By Dan McLaughlin
The zenith of artificial intelligence has always been coupled with the nadir of humanity, but the technology and the human can co-operate together.
The artificial intelligence narrative has portrayed AI as the replacement for humans. This portrayal, argues Crowdflower, sets unrealistic expectations and creates scaremongering. Instead, AI should stand for augmented intelligence, where machines and humans have "complementary capabilities".
Artificial intelligence does not by its nature make human intelligence obsolete, according to the Singularity Hub. On the contrary, machines need human guidance. In the age of robots and AI, humans need to be human during their development, displaying three traits that differentiate us from our technological creations: ingenuity, adaptability and perhaps more importantly, ethical capacity.
Technology can, however, inherit the best and the worst of humanity from its creators. Our personality and needs are reflected in our inventions; some of these are malicious with the rise of cyber crime. Almost half of Americans have been hacked, while cyber-crime makes up 53 per cent of all crime in the UK.
Currently, quantum computers are a threat to cyber security, with the capability to perform brute calculations much faster than modern computers. However, they still require human operators to code and direct the attacks.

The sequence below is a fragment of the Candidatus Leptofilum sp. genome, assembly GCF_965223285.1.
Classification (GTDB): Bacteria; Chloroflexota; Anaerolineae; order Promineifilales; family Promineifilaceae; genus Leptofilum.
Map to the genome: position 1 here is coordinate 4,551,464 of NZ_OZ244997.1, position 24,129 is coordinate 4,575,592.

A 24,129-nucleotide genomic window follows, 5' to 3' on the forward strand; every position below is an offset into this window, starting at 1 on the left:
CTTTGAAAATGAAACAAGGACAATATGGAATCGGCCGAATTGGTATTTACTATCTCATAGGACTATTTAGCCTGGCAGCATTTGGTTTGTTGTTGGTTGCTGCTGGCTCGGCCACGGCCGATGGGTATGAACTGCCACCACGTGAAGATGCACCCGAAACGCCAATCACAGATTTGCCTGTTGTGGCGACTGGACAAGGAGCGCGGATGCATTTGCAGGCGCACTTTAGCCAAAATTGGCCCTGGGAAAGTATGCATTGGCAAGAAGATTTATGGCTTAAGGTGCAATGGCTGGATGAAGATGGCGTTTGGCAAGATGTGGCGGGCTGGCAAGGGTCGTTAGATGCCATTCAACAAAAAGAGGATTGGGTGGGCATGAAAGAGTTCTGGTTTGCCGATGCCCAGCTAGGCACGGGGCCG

As well as taking human jobs, artificial intelligence may replace our criminals, too. It is predicted that AI will commit more cyber-crime than people by 2040. According to All About Circuits, unsuccessful attacks would only increase its ability to learn from its mistakes, therefore potentially making it more dangerous. With its potential for crime, AI still needs to be policed by its creators - although they are equally capable of the acts.
Instead of destroying jobs as gloomily predicted, the rise of artificial intelligence will simply create and evolve jobs. Marketing Week notes that there is a need for human experts, where workers will oversee the technology in the "managerial, consultative and search function rather than the implementation function".
Forbes agrees with this prognosis, predicting that artificial intelligence will create a new professional class. While historically automation replaced human labour for mechanical tasks, the key decisions were left to the humans who still had to design and programme the machines.
The job market will look different due to artificial intelligence, but workers have adapted before. Most of the jobs today would have been inconceivable centuries - even decades - ago. Future generations will be working in jobs not created yet, but they will still be working.
The rise of the machines does not mean destruction, it simply means evolution. While the narrative of artificial intelligence focuses on what it could take away, it does not look at what it could provide.